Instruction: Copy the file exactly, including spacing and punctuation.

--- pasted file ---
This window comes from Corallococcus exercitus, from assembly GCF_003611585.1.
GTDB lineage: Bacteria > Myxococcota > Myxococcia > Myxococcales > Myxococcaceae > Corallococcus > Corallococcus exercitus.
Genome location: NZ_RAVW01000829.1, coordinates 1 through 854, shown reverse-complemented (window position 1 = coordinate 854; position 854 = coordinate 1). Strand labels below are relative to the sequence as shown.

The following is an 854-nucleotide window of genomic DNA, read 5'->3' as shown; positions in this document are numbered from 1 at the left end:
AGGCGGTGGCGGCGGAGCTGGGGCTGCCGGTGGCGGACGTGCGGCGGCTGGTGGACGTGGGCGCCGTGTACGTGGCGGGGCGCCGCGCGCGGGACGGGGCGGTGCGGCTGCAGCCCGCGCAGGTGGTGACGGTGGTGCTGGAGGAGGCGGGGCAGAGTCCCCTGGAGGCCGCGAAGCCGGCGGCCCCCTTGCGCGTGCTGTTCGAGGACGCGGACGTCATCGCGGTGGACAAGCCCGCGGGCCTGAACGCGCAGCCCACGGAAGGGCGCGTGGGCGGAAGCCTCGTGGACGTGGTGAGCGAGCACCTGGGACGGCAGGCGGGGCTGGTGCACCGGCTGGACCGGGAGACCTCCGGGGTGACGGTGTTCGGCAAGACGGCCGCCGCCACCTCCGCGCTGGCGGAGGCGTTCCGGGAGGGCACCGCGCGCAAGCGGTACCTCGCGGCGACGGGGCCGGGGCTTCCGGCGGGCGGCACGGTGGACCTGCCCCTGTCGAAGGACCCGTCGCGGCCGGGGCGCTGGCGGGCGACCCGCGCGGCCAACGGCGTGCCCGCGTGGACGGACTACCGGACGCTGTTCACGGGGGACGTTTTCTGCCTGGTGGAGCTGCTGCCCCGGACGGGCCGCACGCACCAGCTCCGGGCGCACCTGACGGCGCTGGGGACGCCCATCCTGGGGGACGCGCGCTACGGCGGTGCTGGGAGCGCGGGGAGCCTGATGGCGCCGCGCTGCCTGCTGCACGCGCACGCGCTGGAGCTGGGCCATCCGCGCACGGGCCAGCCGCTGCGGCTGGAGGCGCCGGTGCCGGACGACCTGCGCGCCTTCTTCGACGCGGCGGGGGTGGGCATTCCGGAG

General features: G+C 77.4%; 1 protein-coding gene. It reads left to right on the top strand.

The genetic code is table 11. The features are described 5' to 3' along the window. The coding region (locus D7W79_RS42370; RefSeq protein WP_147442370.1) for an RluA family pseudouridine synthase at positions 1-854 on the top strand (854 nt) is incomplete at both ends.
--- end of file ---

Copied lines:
This window comes from Corallococcus exercitus, from assembly GCF_003611585.1.
GTDB lineage: Bacteria > Myxococcota > Myxococcia > Myxococcales > Myxococcaceae > Corallococcus > Corallococcus exercitus.
Genome location: NZ_RAVW01000829.1, coordinates 1 through 854, shown reverse-complemented (window position 1 = coordinate 854; position 854 = coordinate 1). Strand labels below are relative to the sequence as shown.

The following is an 854-nucleotide window of genomic DNA, read 5'->3' as shown; positions in this document are numbered from 1 at the left end:
AGGCGGTGGCGGCGGAGCTGGGGCTGCCGGTGGCGGACGTGCGGCGGCTGGTGGACGTGGGCGCCGTGTACGTGGCGGGGCGCCGCGCGCGGGACGGGGCGGTGCGGCTGCAGCCCGCGCAGGTGGTGACGGTGGTGCTGGAGGAGGCGGGGCAGAGTCCCCTGGAGGCCGCGAAGCCGGCGGCCCCCTTGCGCGTGCTGTTCGAGGACGCGGACGTCATCGCGGTGGACAAGCCCGCGGGCCTGAACGCGCAGCCCACGGAAGGGCGCGTGGGCGGAAGCCTCGTGGACGTGGTGAGCGAGCACCTGGGACGGCAGGCGGGGCTGGTGCACCGGCTGGACCGGGAGACCTCCGGGGTGACGGTGTTCGGCAAGACGGCCGCCGCCACCTCCGCGCTGGCGGAGGCGTTCCGGGAGGGCACCGCGCGCAAGCGGTACCTCGCGGCGACGGGGCCGGGGCTTCCGGCGGGCGGCACGGTGGACCTGCCCCTGTCGAAGGACCCGTCGCGGCCGGGGCGCTGGCGGGCGACCCGCGCGGCCAACGGCGTGCCCGCGTGGACGGACTACCGGACGCTGTTCACGGGGGACGTTTTCTGCCTGGTGGAGCTGCTGCCCCGGACGGGCCGCACGCACCAGCTCCGGGCGCACCTGACGGCGCTGGGGACGCCCATCCTGGGGGACGCGCGCTACGGCGGTGCTGGGAGCGCGGGGAGCCTGATGGCGCCGCGCTGCCTGCTGCACGCGCACGCGCTGGAGCTGGGCCATCCGCGCACGGGCCAGCCGCTGCGGCTGGAGGCGCCGGTGCCGGACGACCTGCGCGCCTTCTTCGACGCGGCGGGGGTGGGCATTCCGGAG

General features: G+C 77.4%; 1 protein-coding gene. It reads left to right on the top strand.

The genetic code is table 11. The features are described 5' to 3' along the window. The coding region (locus D7W79_RS42370; RefSeq protein WP_147442370.1) for an RluA family pseudouridine synthase at positions 1-854 on the top strand (854 nt) is incomplete at both ends.